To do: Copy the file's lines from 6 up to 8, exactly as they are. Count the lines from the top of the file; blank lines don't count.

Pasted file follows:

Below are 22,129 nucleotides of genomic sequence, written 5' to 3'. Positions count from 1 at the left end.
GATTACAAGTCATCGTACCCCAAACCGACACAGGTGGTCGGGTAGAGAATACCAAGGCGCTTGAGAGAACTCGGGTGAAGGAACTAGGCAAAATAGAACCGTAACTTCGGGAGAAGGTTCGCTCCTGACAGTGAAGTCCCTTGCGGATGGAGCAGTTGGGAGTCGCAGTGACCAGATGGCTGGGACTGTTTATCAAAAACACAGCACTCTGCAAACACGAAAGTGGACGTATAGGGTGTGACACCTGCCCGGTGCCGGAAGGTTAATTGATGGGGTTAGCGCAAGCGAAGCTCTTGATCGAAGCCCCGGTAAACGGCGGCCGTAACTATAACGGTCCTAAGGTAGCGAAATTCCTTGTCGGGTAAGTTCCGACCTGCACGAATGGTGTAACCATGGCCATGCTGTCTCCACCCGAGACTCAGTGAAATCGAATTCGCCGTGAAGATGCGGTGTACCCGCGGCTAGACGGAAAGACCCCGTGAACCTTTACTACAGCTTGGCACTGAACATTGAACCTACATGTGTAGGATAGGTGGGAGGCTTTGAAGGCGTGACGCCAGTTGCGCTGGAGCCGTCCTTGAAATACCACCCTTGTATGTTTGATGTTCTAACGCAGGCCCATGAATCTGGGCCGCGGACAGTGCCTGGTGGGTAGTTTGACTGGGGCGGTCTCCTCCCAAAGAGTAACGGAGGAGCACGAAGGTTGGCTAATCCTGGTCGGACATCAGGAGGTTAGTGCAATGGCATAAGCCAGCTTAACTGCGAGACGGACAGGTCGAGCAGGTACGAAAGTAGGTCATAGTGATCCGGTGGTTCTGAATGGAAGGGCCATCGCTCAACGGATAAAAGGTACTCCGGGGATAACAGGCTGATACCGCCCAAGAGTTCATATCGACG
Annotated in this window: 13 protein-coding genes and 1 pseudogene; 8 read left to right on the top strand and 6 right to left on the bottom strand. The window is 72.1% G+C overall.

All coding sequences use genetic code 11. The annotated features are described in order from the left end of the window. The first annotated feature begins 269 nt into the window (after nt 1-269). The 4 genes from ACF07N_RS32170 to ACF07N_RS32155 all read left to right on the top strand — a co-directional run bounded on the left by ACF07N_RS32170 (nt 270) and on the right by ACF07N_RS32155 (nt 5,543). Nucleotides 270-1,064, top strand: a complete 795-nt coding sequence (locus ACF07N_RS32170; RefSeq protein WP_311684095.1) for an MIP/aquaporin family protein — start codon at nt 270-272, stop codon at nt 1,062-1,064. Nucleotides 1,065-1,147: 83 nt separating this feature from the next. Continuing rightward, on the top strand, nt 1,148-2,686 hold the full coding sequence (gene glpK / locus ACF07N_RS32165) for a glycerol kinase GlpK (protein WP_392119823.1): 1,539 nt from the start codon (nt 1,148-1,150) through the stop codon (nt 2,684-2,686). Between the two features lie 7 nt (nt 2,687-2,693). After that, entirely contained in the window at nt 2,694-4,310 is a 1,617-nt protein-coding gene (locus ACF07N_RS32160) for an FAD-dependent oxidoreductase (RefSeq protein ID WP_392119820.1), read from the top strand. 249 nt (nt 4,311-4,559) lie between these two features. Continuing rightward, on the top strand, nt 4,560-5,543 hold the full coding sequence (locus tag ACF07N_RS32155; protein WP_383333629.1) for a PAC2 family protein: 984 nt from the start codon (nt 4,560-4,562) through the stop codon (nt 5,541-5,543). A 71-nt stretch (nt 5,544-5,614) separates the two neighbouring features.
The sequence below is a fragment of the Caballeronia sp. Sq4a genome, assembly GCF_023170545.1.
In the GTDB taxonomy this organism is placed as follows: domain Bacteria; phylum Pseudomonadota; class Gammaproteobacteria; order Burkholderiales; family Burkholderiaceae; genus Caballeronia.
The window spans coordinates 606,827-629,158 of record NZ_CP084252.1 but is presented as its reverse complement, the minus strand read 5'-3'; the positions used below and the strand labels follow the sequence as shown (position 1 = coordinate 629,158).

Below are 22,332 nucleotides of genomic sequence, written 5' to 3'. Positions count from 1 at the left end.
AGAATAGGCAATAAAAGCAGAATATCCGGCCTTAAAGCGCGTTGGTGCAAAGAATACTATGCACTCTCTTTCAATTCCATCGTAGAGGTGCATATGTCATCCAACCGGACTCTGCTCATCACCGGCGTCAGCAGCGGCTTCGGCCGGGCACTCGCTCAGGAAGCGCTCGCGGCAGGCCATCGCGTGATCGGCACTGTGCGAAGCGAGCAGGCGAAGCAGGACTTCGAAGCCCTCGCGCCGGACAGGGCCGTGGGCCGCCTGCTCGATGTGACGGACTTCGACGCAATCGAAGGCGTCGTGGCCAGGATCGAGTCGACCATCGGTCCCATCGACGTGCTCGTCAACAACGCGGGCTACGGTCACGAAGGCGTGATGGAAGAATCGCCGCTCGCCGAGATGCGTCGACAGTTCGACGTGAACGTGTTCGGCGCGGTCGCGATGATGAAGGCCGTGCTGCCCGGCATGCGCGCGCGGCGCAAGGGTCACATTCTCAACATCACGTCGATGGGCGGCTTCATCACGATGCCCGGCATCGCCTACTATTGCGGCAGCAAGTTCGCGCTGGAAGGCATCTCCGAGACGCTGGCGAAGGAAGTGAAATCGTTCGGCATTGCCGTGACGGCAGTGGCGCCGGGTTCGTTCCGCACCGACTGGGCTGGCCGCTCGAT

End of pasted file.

In the GTDB taxonomy this organism is placed as follows: domain Bacteria; phylum Pseudomonadota; class Gammaproteobacteria; order Burkholderiales; family Burkholderiaceae; genus Caballeronia.
The window spans coordinates 606,827-629,158 of record NZ_CP084252.1 but is presented as its reverse complement, the minus strand read 5'-3'; the positions used below and the strand labels follow the sequence as shown (position 1 = coordinate 629,158).

Below are 22,332 nucleotides of genomic sequence, written 5' to 3'. Positions count from 1 at the left end.